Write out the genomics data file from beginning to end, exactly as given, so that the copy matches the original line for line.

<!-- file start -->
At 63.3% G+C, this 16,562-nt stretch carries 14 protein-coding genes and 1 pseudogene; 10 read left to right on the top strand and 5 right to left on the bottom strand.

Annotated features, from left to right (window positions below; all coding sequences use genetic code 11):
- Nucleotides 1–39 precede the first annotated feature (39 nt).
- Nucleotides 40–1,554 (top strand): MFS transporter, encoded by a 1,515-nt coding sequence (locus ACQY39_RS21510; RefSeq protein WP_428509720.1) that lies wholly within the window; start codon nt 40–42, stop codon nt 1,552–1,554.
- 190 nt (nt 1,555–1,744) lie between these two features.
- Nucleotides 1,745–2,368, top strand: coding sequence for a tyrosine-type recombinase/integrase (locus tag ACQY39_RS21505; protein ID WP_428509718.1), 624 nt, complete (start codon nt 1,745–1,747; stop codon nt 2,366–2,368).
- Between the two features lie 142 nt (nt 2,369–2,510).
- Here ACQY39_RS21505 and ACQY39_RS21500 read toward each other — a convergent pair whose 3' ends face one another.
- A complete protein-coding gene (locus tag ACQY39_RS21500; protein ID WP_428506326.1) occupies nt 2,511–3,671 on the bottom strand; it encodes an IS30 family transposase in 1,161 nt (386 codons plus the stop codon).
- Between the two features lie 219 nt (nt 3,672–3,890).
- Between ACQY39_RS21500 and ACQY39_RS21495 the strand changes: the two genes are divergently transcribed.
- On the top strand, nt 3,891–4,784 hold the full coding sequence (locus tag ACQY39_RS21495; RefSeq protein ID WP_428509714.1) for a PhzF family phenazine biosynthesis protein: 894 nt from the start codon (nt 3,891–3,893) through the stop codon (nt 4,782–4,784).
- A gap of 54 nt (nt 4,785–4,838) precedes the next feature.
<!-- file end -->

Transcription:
At 63.3% G+C, this 16,562-nt stretch carries 14 protein-coding genes and 1 pseudogene; 10 read left to right on the top strand and 5 right to left on the bottom strand.

Annotated features, from left to right (window positions below; all coding sequences use genetic code 11):
- Nucleotides 1–39 precede the first annotated feature (39 nt).
- Nucleotides 40–1,554 (top strand): MFS transporter, encoded by a 1,515-nt coding sequence (locus ACQY39_RS21510; RefSeq protein WP_428509720.1) that lies wholly within the window; start codon nt 40–42, stop codon nt 1,552–1,554.
- 190 nt (nt 1,555–1,744) lie between these two features.
- Nucleotides 1,745–2,368, top strand: coding sequence for a tyrosine-type recombinase/integrase (locus tag ACQY39_RS21505; protein ID WP_428509718.1), 624 nt, complete (start codon nt 1,745–1,747; stop codon nt 2,366–2,368).
- Between the two features lie 142 nt (nt 2,369–2,510).
- Here ACQY39_RS21505 and ACQY39_RS21500 read toward each other — a convergent pair whose 3' ends face one another.
- A complete protein-coding gene (locus tag ACQY39_RS21500; protein ID WP_428506326.1) occupies nt 2,511–3,671 on the bottom strand; it encodes an IS30 family transposase in 1,161 nt (386 codons plus the stop codon).
- Between the two features lie 219 nt (nt 3,672–3,890).
- Between ACQY39_RS21500 and ACQY39_RS21495 the strand changes: the two genes are divergently transcribed.
- On the top strand, nt 3,891–4,784 hold the full coding sequence (locus tag ACQY39_RS21495; RefSeq protein ID WP_428509714.1) for a PhzF family phenazine biosynthesis protein: 894 nt from the start codon (nt 3,891–3,893) through the stop codon (nt 4,782–4,784).
- A gap of 54 nt (nt 4,785–4,838) precedes the next feature.